Monday, December 2, 2019

Farming and Wrinkles


Worry is a thin stream of fear trickling through the mind.
If encouraged, it cuts a channel into which all other thoughts are drained.
                                                        Arthur Somers Roche


You may think this is a story about this mature farmer and her wrinkles. Never would I ever admit to wrinkles. If I take my glasses off, I do not even notice them (if there are any).


If this farmgirl does have wrinkles, there have been many years of things that have contributed to them. It is well known that everyone’s (there are a few people who do not, I suppose), job has stressors. Life itself is full of stress and farmers are no different. Our stress come in some very different forms.


It was snowing out when I wrote this. There was freezing rain wreaking havoc on farmers and everyone equally as I wrote. I must say I was grateful for the snow. Freezing rain brings a whole different mode of stress.

Our cows and their new calves were all settled in with hay and bedding, near the water and ready for the long haul. Freezing rain would have made their footing unstable, bringing another set of stressors that have been known to cause those wrinkles.


On Saturday, it was a beautiful day and I made time for a nice road trip with friends and did some exploring. It was a relaxing day. It is important to make time for the things you enjoy to help with those stress wrinkles. Not everything is as it first appears. We must remember to look beyond our first impressions.


That very day when I arrived home there was a bit of a wrinkle maker visible. The most beautiful coyote stood in the field. That is not a bad thing, as we have them around here and they clean up the rodents. Over the years we have seen them come and go. This case was a bit different as there were three of them. That is a little more stressful as then it is a pack. A pack sometimes will have a very different idea then one lone coyote. Packs make me nervous. I can feel a wrinkle on my head right now. I shall wait and see before I jump to conclusions.


It has been a couple of days now since I started writing this post and saw those three coyotes. We have three beautiful calves and the moms are calm and keep watch over those calves. I think we are OK. There is no use in making a problem when there is not one. Hopefully, those coyotes have moved on. No tracks in the beautiful new-fallen snow have been found. That is a good sign.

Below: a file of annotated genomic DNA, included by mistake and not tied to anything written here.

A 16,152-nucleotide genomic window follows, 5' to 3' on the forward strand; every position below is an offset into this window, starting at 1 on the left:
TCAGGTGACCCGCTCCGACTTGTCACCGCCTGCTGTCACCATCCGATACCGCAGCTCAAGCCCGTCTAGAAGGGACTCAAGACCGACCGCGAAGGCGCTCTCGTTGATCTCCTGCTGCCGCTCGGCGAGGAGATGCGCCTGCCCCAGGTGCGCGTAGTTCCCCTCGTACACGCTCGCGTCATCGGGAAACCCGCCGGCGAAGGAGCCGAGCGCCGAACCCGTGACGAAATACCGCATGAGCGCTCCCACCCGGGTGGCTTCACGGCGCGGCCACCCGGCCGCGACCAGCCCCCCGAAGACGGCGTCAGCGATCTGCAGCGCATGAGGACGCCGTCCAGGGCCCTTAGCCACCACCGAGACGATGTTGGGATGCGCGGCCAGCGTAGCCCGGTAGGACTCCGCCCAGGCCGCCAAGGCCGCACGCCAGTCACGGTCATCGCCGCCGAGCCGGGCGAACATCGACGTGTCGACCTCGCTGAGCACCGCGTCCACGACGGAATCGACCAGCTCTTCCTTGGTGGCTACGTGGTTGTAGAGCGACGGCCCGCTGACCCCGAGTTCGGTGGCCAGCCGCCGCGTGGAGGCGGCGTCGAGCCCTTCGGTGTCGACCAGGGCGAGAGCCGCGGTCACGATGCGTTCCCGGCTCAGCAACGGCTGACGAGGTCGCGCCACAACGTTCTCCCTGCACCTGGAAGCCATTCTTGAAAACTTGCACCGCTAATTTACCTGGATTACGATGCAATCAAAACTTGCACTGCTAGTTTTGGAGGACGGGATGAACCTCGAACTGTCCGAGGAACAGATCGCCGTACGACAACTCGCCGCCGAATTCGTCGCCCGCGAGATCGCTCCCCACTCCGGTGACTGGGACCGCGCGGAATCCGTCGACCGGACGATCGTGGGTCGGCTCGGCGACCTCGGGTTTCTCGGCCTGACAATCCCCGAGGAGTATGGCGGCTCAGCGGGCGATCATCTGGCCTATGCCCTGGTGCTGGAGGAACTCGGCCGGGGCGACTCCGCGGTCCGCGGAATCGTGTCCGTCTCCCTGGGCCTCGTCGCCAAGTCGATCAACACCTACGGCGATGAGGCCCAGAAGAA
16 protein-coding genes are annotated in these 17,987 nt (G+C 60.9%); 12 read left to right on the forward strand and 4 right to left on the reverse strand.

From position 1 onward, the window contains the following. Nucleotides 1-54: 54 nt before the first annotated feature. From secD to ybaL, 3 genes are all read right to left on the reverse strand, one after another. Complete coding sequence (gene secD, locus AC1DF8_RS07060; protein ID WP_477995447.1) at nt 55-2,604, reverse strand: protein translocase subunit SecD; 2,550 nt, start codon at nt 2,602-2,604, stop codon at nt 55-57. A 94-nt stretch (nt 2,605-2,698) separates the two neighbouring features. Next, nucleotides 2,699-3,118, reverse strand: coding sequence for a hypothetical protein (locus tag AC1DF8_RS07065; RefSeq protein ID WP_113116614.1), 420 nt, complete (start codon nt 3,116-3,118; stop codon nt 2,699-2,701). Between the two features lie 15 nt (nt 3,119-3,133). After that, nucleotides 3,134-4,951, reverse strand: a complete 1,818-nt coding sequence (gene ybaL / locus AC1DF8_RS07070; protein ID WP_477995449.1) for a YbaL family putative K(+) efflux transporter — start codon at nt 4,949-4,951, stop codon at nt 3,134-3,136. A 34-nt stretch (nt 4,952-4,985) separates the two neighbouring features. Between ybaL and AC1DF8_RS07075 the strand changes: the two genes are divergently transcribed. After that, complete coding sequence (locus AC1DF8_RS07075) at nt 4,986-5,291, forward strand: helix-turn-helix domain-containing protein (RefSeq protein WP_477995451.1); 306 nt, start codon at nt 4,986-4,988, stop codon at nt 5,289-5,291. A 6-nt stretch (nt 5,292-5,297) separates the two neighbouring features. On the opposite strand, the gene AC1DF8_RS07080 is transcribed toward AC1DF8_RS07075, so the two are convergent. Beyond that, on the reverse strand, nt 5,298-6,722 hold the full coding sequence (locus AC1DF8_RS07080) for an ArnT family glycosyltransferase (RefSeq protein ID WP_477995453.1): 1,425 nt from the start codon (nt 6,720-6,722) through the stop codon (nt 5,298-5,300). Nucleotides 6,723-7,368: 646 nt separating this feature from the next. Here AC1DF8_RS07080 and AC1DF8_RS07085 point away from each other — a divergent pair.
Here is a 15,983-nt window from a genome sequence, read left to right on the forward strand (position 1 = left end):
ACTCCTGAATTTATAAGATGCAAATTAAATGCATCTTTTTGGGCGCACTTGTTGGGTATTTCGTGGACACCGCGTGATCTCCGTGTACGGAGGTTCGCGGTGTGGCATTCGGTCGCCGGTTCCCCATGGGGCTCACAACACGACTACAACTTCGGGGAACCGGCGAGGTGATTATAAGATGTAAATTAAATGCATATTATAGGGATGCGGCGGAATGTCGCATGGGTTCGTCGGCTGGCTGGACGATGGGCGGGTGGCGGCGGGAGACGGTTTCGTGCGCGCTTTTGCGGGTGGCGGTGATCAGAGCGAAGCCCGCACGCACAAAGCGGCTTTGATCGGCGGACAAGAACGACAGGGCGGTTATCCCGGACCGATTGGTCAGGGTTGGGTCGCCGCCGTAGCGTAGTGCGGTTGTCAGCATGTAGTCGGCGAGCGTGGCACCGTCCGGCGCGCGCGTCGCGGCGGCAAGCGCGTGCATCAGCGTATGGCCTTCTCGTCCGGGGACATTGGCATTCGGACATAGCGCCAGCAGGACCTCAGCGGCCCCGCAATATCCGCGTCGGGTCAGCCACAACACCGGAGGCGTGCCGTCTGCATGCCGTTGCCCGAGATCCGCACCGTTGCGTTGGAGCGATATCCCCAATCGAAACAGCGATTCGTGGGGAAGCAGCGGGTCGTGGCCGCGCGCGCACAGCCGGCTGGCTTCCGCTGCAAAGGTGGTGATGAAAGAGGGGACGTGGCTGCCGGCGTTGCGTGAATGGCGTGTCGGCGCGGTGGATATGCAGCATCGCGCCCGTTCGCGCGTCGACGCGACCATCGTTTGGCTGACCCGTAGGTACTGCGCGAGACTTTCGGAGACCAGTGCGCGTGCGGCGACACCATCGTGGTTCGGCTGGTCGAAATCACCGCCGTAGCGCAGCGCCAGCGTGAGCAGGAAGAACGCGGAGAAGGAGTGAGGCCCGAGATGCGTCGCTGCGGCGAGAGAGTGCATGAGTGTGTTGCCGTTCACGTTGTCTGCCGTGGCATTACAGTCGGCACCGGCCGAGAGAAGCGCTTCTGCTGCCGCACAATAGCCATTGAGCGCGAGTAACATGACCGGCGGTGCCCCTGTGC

If there was a problem, I would not be able to walk among our cows. We have been doing this daily and they are calm. They know if there is a problem and they will become aggressive and protective as a group or herd. Instincts which I trust.


The deer continue to run through the fields the Blue Jays and Bluebirds sit on the fence. The turkeys wander in the bush. Life on the farm is as it should be. All are preparing for the winter. No extra wrinkles (that I can see while glassless), but it would be nice if we knew what nature had in mind. All is the way it is supposed to be right now. That is all we know.  

Later

7 comments:

  1. I am glad your stress has been currently reduced.
    On this side of the world many of our farmers are coping with drought. And bushfires. Simultaneously.
    My heart goes out to them. And to the native birds and animals.

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  2. Hopefully the coyotes were just moving along on their way. No new tracks in the snow....that's a good thing!

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  3. I do love that quote. It is so very true. It's hard not to worry, but you have a strong connection with your cows and, as you wrote, they would let you know if they needed you.

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  4. Ok I am not with it I read farming wrinkles and thought it was about harvesting wrinkles because I am having a thick moment

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  5. The calves are so beautiful. Almost convinces me to become a vegetarian.

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  6. You are lucky that you are not a farmer in Australia at the moment. They are all stressed due to years of drought and now fires. They are doing it tough. They don't have enough water for the animals.

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